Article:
The Fastest and Easiest Way To Increase Your Open Rate

PLUS: The Highest Earning Substacks, Giveaways, Newsletter Examples, and More

Welcome to The Newsletter Operator!

In today’s email:

  • The fastest and easiest way to increase your open rate

  • Why Twitter ads are working so well right now

  • The highest earning Substacks

  • And much more…

Let’s get started.

Deep Dive

The Fastest and Easiest Way To Increase Your Open Rate

After working with 20+ newsletters, here's what I've found impacts open rate most:

Your first impression will determine the rate at which subscribers will open emails.

What do I mean by your first impression? I’m talking about what subscribers see immediately after they join your newsletter. Which is, your thank you page and welcome email.

If your thank you page and welcome email are bad, your open rate will be bad, and vice versa.

Newsletters often find the open rate of their welcome email is 5%-10% higher than their overall open rate.

I’ve found that to be true across the 20+ newsletters I’ve worked with.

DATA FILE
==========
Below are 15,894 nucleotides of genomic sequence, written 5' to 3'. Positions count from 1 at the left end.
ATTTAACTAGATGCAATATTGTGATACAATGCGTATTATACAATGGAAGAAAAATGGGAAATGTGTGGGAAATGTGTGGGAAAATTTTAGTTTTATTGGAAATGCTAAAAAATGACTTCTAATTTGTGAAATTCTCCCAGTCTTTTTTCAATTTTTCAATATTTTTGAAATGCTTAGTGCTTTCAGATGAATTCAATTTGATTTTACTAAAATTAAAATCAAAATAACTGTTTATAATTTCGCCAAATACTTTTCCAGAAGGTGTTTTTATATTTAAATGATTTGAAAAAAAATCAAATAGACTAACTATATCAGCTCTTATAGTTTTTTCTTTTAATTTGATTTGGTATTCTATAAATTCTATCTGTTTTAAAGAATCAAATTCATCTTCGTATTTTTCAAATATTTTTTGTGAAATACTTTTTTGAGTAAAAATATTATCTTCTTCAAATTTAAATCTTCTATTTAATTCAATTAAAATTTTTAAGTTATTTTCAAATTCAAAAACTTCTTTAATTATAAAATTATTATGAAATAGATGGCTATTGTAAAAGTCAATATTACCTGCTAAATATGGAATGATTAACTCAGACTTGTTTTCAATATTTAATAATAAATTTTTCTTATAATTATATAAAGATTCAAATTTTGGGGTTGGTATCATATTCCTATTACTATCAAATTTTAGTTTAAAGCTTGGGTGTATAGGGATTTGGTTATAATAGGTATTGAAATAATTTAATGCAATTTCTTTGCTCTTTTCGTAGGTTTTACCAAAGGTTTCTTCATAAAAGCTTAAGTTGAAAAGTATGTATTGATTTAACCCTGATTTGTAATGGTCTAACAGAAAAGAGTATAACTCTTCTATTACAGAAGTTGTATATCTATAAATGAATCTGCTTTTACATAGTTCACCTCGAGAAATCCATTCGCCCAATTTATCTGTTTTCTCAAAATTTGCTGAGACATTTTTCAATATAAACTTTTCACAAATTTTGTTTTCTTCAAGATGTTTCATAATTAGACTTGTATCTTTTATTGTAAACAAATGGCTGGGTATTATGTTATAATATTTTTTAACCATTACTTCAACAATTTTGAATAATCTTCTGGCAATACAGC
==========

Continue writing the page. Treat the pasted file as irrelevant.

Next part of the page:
For example:

  • Welcome email open rate = 70%

  • Overall open rate = 65%

  • Welcome email open rate = 30%

  • Overall open rate = 25%

And yes, other factors affect open rate (your subject lines, content, sender reputation, and much more)…

However, you can address many of these factors in your thank you page and welcome email, and set up your future newsletter sends for success.

Let’s dive into how to make an incredible first impression.

The Thank You Page

The first step is actually using a thank you page. Many newsletters use a confirmation message displayed on the page users subscribed on, instead of a thank you page.

Don't do this.

(This is fine when subscribers join from a pop-up or a form within a blog post because redirecting them would interrupt their reading experience.)

However, when a user joins your newsletter from a decided landing page or webpage, you need a thank page.

Here’s what to include on your thank you page:

1. A Headline that confirms they subscribed

2. Copy below the headline that:

  • Gets them excited to read future newsletters. (Here you need to re-sell them on why they should read your newsletter).

  • Tells them what to expect and when to expect your newsletters. (The content you cover + the times and dates newsletters are sent)

  • Encourages them to check their promotions or spam folder. Then “move” your welcome email to their primary inbox

3. Ask them to take action in one of the following ways:

  • Click a link that takes them to their inbox to open your welcome email

  • Click to view an offer for a product or service you sell